If you are an employee of the federal government, you have the option of opting for a TSP (Thrift Savings Plan) or a 401K. Both are viable options for your retirement, but knowing which one is better can help you make the choice that’s right for you.
For Federal Government employees, a TSP may be a better option. It lacks investment opportunities, but it pairs with the FERS pension for a bigger retirement fund in the future. A TSP can be a traditional or Roth plan. Both options have fewer fees, and better withdrawal options than a 401K and the Federal Government matches 5% towards a TSP.
If you’re unsure whether you’re better suited for a TSP or a 401K, this article is here to help. Below, you will discover the similarities and differences between these two defined contribution plans so you can make a decision you’re satisfied with for your future.
Is TSP Better Than 401K?
It’s not a cut-and-dry and answer regarding which defined contribution plan is “better”. It is more important to know the facts about each option before making a decision. Keep reading to find out more information about the finer details of each plan.
Type of Defined Contribution Plan
A TSP and a 401K are very similar. Both are designed to contribute a set amount of money to your retirement. TSPs and 401Ks both offer traditional and Roth options.
- TSP Traditional – In this situation, you can contribute to your retirement before taxes are taken from your paycheck. However, taxes will be applied and taken from future withdrawals. This option provides a tax break.
- TSP Roth – With a Roth plan, you pay taxes upfront, so you do not have to pay future taxes during retirement.
Tip: If you do not know which type of TSP is right for you, here is a handy comparison calculator that can help.
A TSP also works with a FERS pension, which means more money in your pocket for retirement.
Both a TSP and 401K have the same contribution limit total: $26,000. This is due to an original $19,500 plus an extra $6,500 for employees over 50. If you’re an active military member deployed in a combat zone, you can save up to $58,000.
Both TSP and 401K plans have fees: administrative and investment. However, one of the major differences between these plans is that a TSP has less expensive fees than a 401K, which could take anywhere from 0.5% to 2% depending on the business, provider, employees, etc.
Here’s a breakdown of fees.
- Administrative – This includes things such as operating and maintaining records, providing participant services, printing and mailing notices, and more. The cost is paid by forfeitures and fees combined.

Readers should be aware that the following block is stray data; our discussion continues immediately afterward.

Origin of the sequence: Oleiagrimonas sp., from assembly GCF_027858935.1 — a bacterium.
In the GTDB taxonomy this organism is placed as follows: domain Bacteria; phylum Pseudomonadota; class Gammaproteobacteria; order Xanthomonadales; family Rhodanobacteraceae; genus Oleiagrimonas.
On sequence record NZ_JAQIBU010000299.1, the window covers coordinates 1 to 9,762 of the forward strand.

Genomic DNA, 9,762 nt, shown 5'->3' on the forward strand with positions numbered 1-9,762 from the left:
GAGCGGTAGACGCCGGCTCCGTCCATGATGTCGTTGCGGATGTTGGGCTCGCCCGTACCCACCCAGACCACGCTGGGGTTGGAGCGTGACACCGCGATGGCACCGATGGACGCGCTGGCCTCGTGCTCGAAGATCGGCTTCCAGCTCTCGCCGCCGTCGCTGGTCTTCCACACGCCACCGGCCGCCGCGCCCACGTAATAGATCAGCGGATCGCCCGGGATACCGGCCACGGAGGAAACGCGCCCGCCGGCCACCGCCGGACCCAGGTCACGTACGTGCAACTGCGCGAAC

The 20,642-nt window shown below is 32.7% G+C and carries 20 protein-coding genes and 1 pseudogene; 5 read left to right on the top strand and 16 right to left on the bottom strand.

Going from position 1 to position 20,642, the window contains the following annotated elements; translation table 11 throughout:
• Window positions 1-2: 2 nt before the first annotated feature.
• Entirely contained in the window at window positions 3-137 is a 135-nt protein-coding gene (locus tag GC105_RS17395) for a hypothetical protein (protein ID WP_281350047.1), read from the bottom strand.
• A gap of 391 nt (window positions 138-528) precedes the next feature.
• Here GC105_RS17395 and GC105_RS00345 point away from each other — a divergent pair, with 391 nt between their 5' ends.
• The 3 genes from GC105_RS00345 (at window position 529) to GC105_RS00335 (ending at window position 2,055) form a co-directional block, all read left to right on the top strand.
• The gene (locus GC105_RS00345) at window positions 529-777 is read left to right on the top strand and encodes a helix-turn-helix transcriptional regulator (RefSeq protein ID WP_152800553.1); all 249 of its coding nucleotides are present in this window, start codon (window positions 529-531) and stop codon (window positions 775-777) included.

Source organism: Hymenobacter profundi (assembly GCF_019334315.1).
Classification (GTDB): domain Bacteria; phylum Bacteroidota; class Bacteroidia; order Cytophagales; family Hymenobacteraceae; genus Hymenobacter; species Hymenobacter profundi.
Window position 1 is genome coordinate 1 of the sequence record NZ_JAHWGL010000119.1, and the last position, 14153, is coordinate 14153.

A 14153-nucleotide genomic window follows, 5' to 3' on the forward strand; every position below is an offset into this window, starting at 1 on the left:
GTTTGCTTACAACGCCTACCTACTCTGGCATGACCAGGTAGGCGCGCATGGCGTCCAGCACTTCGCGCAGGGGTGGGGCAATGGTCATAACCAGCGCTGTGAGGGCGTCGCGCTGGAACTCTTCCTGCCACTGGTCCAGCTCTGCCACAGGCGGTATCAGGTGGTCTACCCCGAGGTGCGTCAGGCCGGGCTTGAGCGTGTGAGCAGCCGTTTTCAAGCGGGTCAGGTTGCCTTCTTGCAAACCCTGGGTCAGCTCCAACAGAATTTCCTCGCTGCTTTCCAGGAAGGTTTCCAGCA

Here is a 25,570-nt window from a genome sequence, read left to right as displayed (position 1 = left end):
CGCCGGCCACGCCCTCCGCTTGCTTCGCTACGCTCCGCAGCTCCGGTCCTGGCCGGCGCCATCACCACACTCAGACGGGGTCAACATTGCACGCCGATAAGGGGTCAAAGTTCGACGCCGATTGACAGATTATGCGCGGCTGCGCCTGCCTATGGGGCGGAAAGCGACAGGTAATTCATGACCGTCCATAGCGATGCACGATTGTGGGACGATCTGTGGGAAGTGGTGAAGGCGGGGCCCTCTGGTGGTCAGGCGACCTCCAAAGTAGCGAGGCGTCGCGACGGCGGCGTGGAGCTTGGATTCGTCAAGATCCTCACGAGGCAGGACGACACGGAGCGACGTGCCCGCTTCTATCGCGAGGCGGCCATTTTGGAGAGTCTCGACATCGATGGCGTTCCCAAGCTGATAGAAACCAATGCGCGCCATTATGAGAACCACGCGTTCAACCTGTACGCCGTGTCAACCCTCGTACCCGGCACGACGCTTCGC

- Investment – This dee describes the amount necessary to pay for the investment managers.
To pay for the administrative and investment costs, TSP and 401K plans will take a reduction of one’s retirement funds. When it comes to a TSP plan, all participants have the same percentage based on the expense ratio: expenses divided by the amount in the fund.
Depending on the type of fund you choose (G, F, C, S, or I), you will pay anywhere from 0.049% to 0.055%, which is significantly lower than the 401K percentage.
Where the TSP falls short is investment options. While a 401K has many investment options ranging from fund families to emerging markets, a TSP has far fewer opportunities. If you are looking to do some complex investing, a 401K may be a better choice.
It’s not all bad for the TSP investment options, though. You still have the option of choosing between:
- Low-risk investment – government securities, fixed income funds
- Mid to high-risk investment – such as international funds and common stock
You may have heard of the term “matching” when it comes to your retirement fund. Well, the TSP tops a 401K when it comes to matching. That’s because the Federal Government will provide up to a 5% match for your retirement contribution.
A 401K, on the other hand, tends to be a bit less. Each company will provide its own matching limits, but the average is from 3% to 4.3%. Remember – some companies may even do less than 3%, which is not ideal.
Beginning in late September 2019, TSPs opened up an impressive amount of withdrawal options, including:
- Installment Payments – These can be made monthly, quarterly, or annually with a fixed dollar amount
- Single Withdrawal
- Annuity Purchase
- Combination of any three
After you retire, there is no limit to the number of withdrawals one can make to their TSP. However, withdrawals can only be made once every 30 calendar days.
Is TSP a good retirement plan?
A TSP (traditional or Roth) is an excellent retirement plan to set you up for financial security during retirement. There are many pros to going with a TSP over a 401K, one of the biggest being lower fees.
Is thrift savings plan the same as 401k?
Although they are highly similar, a TSP is not the same thing as a 401K. They have their subtle differences, and a TSP is only offered to employees of the Federal Government.
Why is TSP the best?
A TSP is simple, automatic, and has a high contribution limit with very few fees. If you are a Federal Government employee, a TSP is undeniably the best option with plenty of benefits over a 401K.
Why is TSP bad?
There aren’t many drawbacks to a TSP. The only potential reason it is “bad” is that once you pull the money out, it’s gone. As long as you are smart with this fund, it can be highly successful and provide you with a secure retirement.
A TSP and 401K are similar, but they have their distinct differences, too. If you are a Federal Government employee, a TSP is the better choice. It has lower fees, higher matching, and there are still many ways to customize it how you’d like with investments and withdrawal options.
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